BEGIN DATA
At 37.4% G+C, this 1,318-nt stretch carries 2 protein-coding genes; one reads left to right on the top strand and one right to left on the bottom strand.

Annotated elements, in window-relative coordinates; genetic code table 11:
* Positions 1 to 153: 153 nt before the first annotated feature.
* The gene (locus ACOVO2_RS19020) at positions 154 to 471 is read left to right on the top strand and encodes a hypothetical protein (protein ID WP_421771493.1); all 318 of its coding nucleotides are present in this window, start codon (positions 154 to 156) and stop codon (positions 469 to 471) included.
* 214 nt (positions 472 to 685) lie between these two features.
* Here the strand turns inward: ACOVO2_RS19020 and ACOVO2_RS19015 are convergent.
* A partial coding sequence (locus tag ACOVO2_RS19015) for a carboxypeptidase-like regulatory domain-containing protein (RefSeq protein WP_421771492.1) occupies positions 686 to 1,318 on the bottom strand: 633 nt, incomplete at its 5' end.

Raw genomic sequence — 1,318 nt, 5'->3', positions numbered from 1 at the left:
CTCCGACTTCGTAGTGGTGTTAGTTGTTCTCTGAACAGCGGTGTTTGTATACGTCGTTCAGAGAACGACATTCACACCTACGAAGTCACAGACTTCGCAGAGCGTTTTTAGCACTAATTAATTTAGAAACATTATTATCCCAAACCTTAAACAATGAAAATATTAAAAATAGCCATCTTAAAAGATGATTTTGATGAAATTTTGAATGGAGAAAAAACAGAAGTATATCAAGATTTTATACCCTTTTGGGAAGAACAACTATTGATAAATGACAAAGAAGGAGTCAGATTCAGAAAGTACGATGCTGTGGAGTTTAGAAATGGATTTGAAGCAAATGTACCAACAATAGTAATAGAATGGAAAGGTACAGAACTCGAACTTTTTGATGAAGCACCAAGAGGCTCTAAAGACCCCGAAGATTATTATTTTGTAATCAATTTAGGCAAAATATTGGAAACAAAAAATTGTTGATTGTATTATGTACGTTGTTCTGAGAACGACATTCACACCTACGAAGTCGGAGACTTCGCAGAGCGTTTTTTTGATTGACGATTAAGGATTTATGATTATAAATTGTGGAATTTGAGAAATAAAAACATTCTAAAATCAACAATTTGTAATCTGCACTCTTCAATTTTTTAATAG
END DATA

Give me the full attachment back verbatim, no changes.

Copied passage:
At 37.4% G+C, this 1,318-nt stretch carries 2 protein-coding genes; one reads left to right on the top strand and one right to left on the bottom strand.

Annotated elements, in window-relative coordinates; genetic code table 11:
* Positions 1 to 153: 153 nt before the first annotated feature.
* The gene (locus ACOVO2_RS19020) at positions 154 to 471 is read left to right on the top strand and encodes a hypothetical protein (protein ID WP_421771493.1); all 318 of its coding nucleotides are present in this window, start codon (positions 154 to 156) and stop codon (positions 469 to 471) included.
* 214 nt (positions 472 to 685) lie between these two features.
* Here the strand turns inward: ACOVO2_RS19020 and ACOVO2_RS19015 are convergent.
* A partial coding sequence (locus tag ACOVO2_RS19015) for a carboxypeptidase-like regulatory domain-containing protein (RefSeq protein WP_421771492.1) occupies positions 686 to 1,318 on the bottom strand: 633 nt, incomplete at its 5' end.

Raw genomic sequence — 1,318 nt, 5'->3', positions numbered from 1 at the left:
CTCCGACTTCGTAGTGGTGTTAGTTGTTCTCTGAACAGCGGTGTTTGTATACGTCGTTCAGAGAACGACATTCACACCTACGAAGTCACAGACTTCGCAGAGCGTTTTTAGCACTAATTAATTTAGAAACATTATTATCCCAAACCTTAAACAATGAAAATATTAAAAATAGCCATCTTAAAAGATGATTTTGATGAAATTTTGAATGGAGAAAAAACAGAAGTATATCAAGATTTTATACCCTTTTGGGAAGAACAACTATTGATAAATGACAAAGAAGGAGTCAGATTCAGAAAGTACGATGCTGTGGAGTTTAGAAATGGATTTGAAGCAAATGTACCAACAATAGTAATAGAATGGAAAGGTACAGAACTCGAACTTTTTGATGAAGCACCAAGAGGCTCTAAAGACCCCGAAGATTATTATTTTGTAATCAATTTAGGCAAAATATTGGAAACAAAAAATTGTTGATTGTATTATGTACGTTGTTCTGAGAACGACATTCACACCTACGAAGTCGGAGACTTCGCAGAGCGTTTTTTTGATTGACGATTAAGGATTTATGATTATAAATTGTGGAATTTGAGAAATAAAAACATTCTAAAATCAACAATTTGTAATCTGCACTCTTCAATTTTTTAATAG